W. C. Sargeaunt.








Charles L. Luck.


Charles L. Luck.


E. F. Scaley.








Captain Lukis.


Captain Lukis.


H. F. Shebbeare.








John Parry.


F. B. Morten.


H. Shrubsole.








Rev. T. Pyne.


John Parry.


J. G. Smith.








W. C. Sargeaunt.


W. C. Sargeaunt.


Colonel Surtees.








H. F. Shebbeare.


E. F. Scaley.


Sir W. H. Walton.








John Shrubsole.


H. F. Shebbeare.










W. C. Venning.


H. Shrubsole.










W. H. "Walton.


E. P. Stringer.










L. C. Wakefield.


Sir W. H. Walton.








Hon. Consult.


Edward Cock.


Edward Cock.


Edward Cock.


Edward Cock.


Edward Cock.


Med. Officers


Dr. Kershaw.


Dr. Kershaw.


Dr. Kershaw.


Dr. Kershaw.


Dr. Kershaw.


Hon. Acting


Dr. Price Jones.


Dr. Price Jones.


Dr. Price Jones.


Owen Coleman.M.D.


Owen Coleman, M.D.


Med. Officers




.




C. C. Gibbes, M.D.
W. Price Jone8,M.D,
G. Farr- White,
F.R.C.S.


C. C. Gibbes, M.D.
G. Farr-White,
F.R.C.S.


Lady-Supt. . . .


Mrs. F. Howell.


Mrs. F. Howell.


Mrs. F. Howell.


Mrs. F. Howell.


Mrs. F. Howell.


Hon. Treasurer


John Loxley.


John Loxley.


John Loxley.


John Loxley.


John Loxley.


Hon. Secretary


John Loxley.


John Loxley.


John Loxley.


R. Escombe, jun.


R. Escombe, jun.



In 1872 Mr. H. Bidgood took Mr.
Wakefield's place on the committee.

In 1873 Mr. Venning left, and
Messrs. C. W. Engelbach, J. S. Hill,
and F. B. Morten were added to the
committee.

In 1874 Messrs. Boodle, Browne,
Home, Innes, Pyne, and John Shrub-
sole left, and Messrs. G. Lee, E. P.
Stringer, and H. Shrubsole were
added to the committee.

In 1876 Mr. E. Beckh left the
committee.

In 1877 Messrs. Benthall, Brace,
Cave, Stringer, and Bidgood left,



and Mr. Bernard F. Harris joined
the committee.

In 1878 the Rev. J. W. Bardsley
succeeded the Rev. E. Garbett as a
trustee ; Mr. Bruce left, and Messrs.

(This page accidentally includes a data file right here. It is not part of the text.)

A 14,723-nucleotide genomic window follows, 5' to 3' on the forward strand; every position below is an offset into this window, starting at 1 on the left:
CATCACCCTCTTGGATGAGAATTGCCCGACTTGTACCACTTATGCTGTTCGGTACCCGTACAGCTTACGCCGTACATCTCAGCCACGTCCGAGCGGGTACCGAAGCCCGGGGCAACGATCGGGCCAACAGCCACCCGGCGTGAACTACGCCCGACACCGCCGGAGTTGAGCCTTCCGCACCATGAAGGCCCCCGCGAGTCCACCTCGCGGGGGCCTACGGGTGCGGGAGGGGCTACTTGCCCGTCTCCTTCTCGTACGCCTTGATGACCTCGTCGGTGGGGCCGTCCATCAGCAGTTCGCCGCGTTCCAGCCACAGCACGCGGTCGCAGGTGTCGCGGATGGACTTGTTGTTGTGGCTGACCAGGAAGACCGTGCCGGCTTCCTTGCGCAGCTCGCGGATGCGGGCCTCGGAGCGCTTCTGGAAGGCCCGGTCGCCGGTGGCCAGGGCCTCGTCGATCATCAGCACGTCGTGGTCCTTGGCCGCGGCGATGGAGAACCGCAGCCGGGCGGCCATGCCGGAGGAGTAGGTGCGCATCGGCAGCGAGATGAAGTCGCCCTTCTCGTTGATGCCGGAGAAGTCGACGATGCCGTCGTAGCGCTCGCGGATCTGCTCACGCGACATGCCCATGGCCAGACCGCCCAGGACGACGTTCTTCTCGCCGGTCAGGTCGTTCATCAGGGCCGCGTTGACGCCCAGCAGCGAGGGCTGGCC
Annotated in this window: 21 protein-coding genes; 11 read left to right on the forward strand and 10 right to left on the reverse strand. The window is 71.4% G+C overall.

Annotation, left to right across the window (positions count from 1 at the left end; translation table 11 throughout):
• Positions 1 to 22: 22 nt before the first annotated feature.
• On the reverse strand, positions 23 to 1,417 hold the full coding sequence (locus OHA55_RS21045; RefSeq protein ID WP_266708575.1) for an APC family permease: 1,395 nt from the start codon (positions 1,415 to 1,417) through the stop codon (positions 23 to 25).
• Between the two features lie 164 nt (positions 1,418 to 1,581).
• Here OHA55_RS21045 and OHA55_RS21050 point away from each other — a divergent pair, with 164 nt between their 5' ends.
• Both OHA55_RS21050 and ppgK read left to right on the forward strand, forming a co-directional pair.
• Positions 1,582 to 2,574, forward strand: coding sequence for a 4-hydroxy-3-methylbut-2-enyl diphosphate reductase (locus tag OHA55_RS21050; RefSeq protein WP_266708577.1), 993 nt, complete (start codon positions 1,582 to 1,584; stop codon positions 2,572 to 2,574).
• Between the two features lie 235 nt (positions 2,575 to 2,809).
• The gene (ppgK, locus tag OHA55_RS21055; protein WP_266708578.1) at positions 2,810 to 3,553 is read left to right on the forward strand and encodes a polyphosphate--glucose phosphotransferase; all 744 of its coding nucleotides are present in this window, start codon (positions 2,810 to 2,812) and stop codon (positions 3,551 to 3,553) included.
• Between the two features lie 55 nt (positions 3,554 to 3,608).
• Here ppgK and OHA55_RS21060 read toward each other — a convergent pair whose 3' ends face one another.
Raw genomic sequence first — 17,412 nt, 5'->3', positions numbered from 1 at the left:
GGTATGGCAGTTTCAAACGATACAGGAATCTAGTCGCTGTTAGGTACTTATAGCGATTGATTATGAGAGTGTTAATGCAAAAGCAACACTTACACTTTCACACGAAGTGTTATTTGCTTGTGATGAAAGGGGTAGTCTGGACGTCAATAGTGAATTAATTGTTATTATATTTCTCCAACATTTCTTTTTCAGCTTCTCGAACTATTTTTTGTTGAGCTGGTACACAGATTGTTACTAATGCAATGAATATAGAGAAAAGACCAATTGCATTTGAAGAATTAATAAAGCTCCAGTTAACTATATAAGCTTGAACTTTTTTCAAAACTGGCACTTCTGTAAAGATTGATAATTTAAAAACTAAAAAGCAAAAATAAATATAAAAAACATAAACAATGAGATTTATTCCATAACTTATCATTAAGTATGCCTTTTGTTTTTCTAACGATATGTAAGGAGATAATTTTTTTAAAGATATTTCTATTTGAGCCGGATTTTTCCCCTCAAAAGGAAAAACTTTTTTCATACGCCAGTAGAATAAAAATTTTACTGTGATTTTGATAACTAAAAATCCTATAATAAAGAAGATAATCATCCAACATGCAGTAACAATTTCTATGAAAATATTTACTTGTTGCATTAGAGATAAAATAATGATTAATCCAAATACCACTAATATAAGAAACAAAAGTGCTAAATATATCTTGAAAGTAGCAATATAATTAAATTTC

J. G. Smith, H. Harrison, and C. W.
Eglington were added to the com-
mittee.

In 1880 Messrs. W. H. Dickinson
and H. Shrubsole ceased to be mem-
bers of the committee.

In 1881 Sir W. H. Walton ceased
to be a trustee and member of the
committee.

In 1883 Messrs. Harrison, Lukis,



and Bardsley ceased to be, and Mr.
Engelbach and the Rev. W. H. Ran-
ken became, vice-presidents. The
treasurer, secretary, and acting
medical officers became members
of the committee (ex-officio).

In 1884 Mr. Wilberforce Bryant
succeeded Mr. T. H. Bryant on the
committee.

In 1886, on Mr. Loxley's retire-
ment as hon. treasurer, and Mr. Es-
combe's as hon. secretary, they were
added to the committee, and Mr.
Rhodes Cobb became hon. treasurer,
and Mr. C. R. Elderton hon. secretary.



APPENDIX. 131



XII.

KINGSTON PEOVIDENT DISPENSARY.

The objects of this institution are to ensure medical attendance and medicine
during sickness or the confinements of married women, or after accident, to the
working classes and poor persons, their wives and children, all being members,
living in Kingston-upon-Thames or its neighbourhood, who, not receiving parish
relief, are, nevertheless, unable to defray the ordinary cost of professional medical
attendance. Payments to commence while in health, and to be continued
monthly in advance, at the rate of one halfpenny if under twelve years of age ;
one penny over, but not exceeding threepence per week.

The number of members on the books of each district at the end of the year
1886 were as follows ■ —



Kingston . . , .

Surlsiton

Norbiton

St. Paul's, Kingston Hill



Men.


Women.


Children


274


520


616


109


211


246


250


38i


583


160


279


298



793 1,391 1,743



The income of the Dispensary during 1886 was £604 12«, ; and the committee
and officers in that year were —

Committee — C. W. Bardswell, Esq., honorary member (chairman) ; Messrs.
C. H. Cameron, E. Cock, Langdon Down, M.D., E. S. Phillips, F. J. Van Der
Pant, ex-officio ; Mr. E. S. Bond, Eev. A. Cornford, Messrs. F. J. Hayward, P. Jones,
G. Lee, Eev. A. Letchworth, Messrs. J. Loxley, H. J. Pattison, E. L. Thynne,
Eev. G. Wright, Eev. A. S. W. Young, honorary members ; and Messrs. Baker,
Blackmore, Compton, Petley, Stringer, and White, provident members.

Hon. Physician — Langdon Down, Esq., M.D.

Hon. Surgeon — E. Cock, Esq., J.P.

Hon. Dentist — F. J. Van Der Pant, Esq.

Medical Officers— E^. M. Shirtliff, Esq., M.E.C.S., E. Bayley, Esq., M.E.C.S.,
0. Coleman, Esq., M.D.

Hon. Secretary — C. H. Cameron, Esq.

Hon. Treasurer — E. S. Phillips, Esq.

Secretary and Collector — Mr. J. W. Sowden.



k2



132



APPENDIX.



XIIT.

KINGSTON-UPON-THAMES— CHAKITIES.



Name of Charity,


Endowment
(including approximate acreage).


Annual Income.


Trustees.


Free Grammar School




£ s


. d.




Illizabeth Brown


'\